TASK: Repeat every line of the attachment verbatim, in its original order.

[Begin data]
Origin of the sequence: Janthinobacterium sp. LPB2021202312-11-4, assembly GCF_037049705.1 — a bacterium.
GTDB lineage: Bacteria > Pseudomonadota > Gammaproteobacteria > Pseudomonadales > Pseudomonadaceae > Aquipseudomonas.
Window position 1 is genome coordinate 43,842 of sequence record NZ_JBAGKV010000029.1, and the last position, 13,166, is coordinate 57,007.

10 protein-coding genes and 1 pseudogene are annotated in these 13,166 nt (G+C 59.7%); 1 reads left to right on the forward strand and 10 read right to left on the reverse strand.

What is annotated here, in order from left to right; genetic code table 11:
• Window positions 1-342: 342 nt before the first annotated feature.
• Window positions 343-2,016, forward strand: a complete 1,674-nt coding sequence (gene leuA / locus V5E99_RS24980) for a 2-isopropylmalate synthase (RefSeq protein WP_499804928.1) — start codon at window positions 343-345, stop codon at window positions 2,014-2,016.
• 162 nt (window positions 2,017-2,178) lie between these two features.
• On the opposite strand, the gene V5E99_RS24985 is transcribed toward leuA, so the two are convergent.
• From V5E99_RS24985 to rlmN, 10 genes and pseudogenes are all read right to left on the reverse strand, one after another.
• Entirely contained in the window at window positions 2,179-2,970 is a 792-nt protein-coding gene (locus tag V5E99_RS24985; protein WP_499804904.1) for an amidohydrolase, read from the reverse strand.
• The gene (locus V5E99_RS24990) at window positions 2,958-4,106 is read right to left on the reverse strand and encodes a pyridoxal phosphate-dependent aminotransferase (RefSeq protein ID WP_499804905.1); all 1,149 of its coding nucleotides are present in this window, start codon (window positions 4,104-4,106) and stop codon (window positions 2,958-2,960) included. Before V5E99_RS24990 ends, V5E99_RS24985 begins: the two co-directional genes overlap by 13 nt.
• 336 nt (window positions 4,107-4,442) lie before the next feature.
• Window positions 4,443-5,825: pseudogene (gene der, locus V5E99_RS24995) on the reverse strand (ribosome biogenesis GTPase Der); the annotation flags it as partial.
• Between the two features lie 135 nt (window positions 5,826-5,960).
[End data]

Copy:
Origin of the sequence: Janthinobacterium sp. LPB2021202312-11-4, assembly GCF_037049705.1 — a bacterium.
GTDB lineage: Bacteria > Pseudomonadota > Gammaproteobacteria > Pseudomonadales > Pseudomonadaceae > Aquipseudomonas.
Window position 1 is genome coordinate 43,842 of sequence record NZ_JBAGKV010000029.1, and the last position, 13,166, is coordinate 57,007.

10 protein-coding genes and 1 pseudogene are annotated in these 13,166 nt (G+C 59.7%); 1 reads left to right on the forward strand and 10 read right to left on the reverse strand.

What is annotated here, in order from left to right; genetic code table 11:
• Window positions 1-342: 342 nt before the first annotated feature.
• Window positions 343-2,016, forward strand: a complete 1,674-nt coding sequence (gene leuA / locus V5E99_RS24980) for a 2-isopropylmalate synthase (RefSeq protein WP_499804928.1) — start codon at window positions 343-345, stop codon at window positions 2,014-2,016.
• 162 nt (window positions 2,017-2,178) lie between these two features.
• On the opposite strand, the gene V5E99_RS24985 is transcribed toward leuA, so the two are convergent.
• From V5E99_RS24985 to rlmN, 10 genes and pseudogenes are all read right to left on the reverse strand, one after another.
• Entirely contained in the window at window positions 2,179-2,970 is a 792-nt protein-coding gene (locus tag V5E99_RS24985; protein WP_499804904.1) for an amidohydrolase, read from the reverse strand.
• The gene (locus V5E99_RS24990) at window positions 2,958-4,106 is read right to left on the reverse strand and encodes a pyridoxal phosphate-dependent aminotransferase (RefSeq protein ID WP_499804905.1); all 1,149 of its coding nucleotides are present in this window, start codon (window positions 4,104-4,106) and stop codon (window positions 2,958-2,960) included. Before V5E99_RS24990 ends, V5E99_RS24985 begins: the two co-directional genes overlap by 13 nt.
• 336 nt (window positions 4,107-4,442) lie before the next feature.
• Window positions 4,443-5,825: pseudogene (gene der, locus V5E99_RS24995) on the reverse strand (ribosome biogenesis GTPase Der); the annotation flags it as partial.
• Between the two features lie 135 nt (window positions 5,826-5,960).